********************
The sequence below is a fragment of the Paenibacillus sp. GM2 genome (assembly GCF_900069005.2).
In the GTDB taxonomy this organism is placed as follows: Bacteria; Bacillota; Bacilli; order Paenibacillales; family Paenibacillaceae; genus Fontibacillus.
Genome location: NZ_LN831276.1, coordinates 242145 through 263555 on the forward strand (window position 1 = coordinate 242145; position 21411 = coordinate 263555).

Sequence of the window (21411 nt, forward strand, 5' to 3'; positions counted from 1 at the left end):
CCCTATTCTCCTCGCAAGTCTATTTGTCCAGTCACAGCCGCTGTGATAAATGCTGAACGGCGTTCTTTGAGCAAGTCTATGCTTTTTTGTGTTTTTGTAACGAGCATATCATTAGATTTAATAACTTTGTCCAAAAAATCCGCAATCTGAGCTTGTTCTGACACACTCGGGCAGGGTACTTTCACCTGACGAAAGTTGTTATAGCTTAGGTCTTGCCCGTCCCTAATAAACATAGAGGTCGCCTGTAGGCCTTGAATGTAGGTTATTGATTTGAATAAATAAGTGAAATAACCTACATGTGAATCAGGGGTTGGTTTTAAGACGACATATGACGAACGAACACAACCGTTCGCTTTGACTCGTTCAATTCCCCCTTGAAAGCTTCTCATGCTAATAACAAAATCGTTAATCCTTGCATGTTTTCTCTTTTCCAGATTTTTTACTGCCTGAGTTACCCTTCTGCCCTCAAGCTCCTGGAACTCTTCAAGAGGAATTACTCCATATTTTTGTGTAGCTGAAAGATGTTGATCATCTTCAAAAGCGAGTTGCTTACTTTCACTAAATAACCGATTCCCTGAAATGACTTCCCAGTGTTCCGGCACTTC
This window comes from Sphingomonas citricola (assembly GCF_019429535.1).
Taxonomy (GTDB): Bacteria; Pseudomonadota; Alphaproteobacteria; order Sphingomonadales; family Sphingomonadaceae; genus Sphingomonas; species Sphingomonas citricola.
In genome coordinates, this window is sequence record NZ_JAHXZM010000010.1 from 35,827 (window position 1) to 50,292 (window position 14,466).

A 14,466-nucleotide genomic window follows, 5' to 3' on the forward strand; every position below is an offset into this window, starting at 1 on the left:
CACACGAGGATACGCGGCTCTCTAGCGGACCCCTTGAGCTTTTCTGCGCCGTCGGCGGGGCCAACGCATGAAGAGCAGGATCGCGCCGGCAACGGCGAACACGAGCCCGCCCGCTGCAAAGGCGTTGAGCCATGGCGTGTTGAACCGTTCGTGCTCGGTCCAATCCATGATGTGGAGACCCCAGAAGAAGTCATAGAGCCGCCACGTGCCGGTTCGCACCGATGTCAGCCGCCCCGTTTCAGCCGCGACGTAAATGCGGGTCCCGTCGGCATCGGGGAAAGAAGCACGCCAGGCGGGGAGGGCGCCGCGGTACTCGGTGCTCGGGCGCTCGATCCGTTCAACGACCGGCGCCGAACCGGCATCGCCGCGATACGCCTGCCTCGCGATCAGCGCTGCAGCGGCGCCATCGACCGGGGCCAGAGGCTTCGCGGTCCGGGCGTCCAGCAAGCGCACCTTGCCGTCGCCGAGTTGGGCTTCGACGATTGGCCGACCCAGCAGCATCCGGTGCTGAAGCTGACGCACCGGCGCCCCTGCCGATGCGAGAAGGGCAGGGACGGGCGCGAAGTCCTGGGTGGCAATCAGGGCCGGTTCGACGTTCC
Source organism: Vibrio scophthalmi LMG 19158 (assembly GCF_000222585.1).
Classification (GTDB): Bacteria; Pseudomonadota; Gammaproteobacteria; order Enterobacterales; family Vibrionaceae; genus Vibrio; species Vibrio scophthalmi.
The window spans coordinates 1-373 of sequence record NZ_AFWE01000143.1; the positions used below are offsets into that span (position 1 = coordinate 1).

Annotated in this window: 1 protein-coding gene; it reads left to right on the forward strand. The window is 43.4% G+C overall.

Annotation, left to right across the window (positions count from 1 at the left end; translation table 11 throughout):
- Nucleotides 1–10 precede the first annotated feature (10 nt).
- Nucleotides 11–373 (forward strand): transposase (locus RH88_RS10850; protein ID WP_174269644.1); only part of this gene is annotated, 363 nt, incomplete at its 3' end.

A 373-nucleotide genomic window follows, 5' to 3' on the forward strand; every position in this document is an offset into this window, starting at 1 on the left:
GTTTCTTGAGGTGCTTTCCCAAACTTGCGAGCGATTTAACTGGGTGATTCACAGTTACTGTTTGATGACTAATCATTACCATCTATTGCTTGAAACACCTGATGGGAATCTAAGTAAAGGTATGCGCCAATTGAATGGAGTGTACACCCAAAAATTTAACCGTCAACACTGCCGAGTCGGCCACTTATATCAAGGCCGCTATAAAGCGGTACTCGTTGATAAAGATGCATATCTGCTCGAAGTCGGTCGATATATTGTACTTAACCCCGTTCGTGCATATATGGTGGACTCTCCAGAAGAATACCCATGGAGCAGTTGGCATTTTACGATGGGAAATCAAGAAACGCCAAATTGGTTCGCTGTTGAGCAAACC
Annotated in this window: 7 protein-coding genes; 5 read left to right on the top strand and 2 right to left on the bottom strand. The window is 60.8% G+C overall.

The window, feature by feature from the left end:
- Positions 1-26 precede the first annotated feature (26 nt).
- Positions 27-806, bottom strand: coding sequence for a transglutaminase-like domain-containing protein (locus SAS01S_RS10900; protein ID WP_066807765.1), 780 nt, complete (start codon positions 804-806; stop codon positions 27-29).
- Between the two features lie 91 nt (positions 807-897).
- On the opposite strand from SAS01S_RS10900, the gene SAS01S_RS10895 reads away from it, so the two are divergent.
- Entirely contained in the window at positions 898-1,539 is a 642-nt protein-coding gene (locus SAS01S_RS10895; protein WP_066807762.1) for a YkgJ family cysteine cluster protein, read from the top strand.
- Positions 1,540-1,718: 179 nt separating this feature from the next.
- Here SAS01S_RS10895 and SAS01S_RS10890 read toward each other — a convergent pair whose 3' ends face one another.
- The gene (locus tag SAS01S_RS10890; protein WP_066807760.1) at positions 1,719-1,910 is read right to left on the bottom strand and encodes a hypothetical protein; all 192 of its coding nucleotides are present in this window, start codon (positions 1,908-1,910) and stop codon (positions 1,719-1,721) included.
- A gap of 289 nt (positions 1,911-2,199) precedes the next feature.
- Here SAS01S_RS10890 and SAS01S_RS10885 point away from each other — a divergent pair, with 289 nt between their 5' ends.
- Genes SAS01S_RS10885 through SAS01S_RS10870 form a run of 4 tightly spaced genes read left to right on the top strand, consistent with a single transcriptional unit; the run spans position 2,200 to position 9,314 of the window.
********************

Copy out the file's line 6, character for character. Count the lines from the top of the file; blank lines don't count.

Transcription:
This window comes from Sphingomonas citricola (assembly GCF_019429535.1).